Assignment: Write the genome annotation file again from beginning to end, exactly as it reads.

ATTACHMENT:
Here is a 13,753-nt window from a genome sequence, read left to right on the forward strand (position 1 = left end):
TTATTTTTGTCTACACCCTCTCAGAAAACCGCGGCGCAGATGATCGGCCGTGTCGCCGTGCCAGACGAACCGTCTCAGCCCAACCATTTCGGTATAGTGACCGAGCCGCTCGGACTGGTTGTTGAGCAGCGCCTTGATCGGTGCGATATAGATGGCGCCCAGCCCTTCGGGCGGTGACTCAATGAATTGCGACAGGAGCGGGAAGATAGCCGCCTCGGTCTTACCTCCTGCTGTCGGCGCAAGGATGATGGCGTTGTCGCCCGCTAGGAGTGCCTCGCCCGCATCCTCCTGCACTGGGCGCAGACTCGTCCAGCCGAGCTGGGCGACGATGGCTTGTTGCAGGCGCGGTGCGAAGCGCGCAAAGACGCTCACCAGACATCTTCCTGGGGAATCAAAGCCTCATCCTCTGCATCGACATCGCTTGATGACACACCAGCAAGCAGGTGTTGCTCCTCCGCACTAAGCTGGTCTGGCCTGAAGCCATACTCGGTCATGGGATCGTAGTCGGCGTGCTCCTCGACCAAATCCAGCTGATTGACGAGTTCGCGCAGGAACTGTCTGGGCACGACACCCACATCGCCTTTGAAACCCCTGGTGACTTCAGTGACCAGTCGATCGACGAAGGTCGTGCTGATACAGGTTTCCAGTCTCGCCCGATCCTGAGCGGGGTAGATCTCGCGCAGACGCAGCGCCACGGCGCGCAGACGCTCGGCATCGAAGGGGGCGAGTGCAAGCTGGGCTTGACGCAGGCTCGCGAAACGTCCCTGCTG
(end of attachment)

Here is a 13,753-nt window from a genome sequence, read left to right on the forward strand (position 1 = left end):
TTATTTTTGTCTACACCCTCTCAGAAAACCGCGGCGCAGATGATCGGCCGTGTCGCCGTGCCAGACGAACCGTCTCAGCCCAACCATTTCGGTATAGTGACCGAGCCGCTCGGACTGGTTGTTGAGCAGCGCCTTGATCGGTGCGATATAGATGGCGCCCAGCCCTTCGGGCGGTGACTCAATGAATTGCGACAGGAGCGGGAAGATAGCCGCCTCGGTCTTACCTCCTGCTGTCGGCGCAAGGATGATGGCGTTGTCGCCCGCTAGGAGTGCCTCGCCCGCATCCTCCTGCACTGGGCGCAGACTCGTCCAGCCGAGCTGGGCGACGATGGCTTGTTGCAGGCGCGGTGCGAAGCGCGCAAAGACGCTCACCAGACATCTTCCTGGGGAATCAAAGCCTCATCCTCTGCATCGACATCGCTTGATGACACACCAGCAAGCAGGTGTTGCTCCTCCGCACTAAGCTGGTCTGGCCTGAAGCCATACTCGGTCATGGGATCGTAGTCGGCGTGCTCCTCGACCAAATCCAGCTGATTGACGAGTTCGCGCAGGAACTGTCTGGGCACGACACCCACATCGCCTTTGAAACCCCTGGTGACTTCAGTGACCAGTCGATCGACGAAGGTCGTGCTGATACAGGTTTCCAGTCTCGCCCGATCCTGAGCGGGGTAGATCTCGCGCAGACGCAGCGCCACGGCGCGCAGACGCTCGGCATCGAAGGGGGCGAGTGCAAGCTGGGCTTGACGCAGGCTCGCGAAACGTCCCTGCTG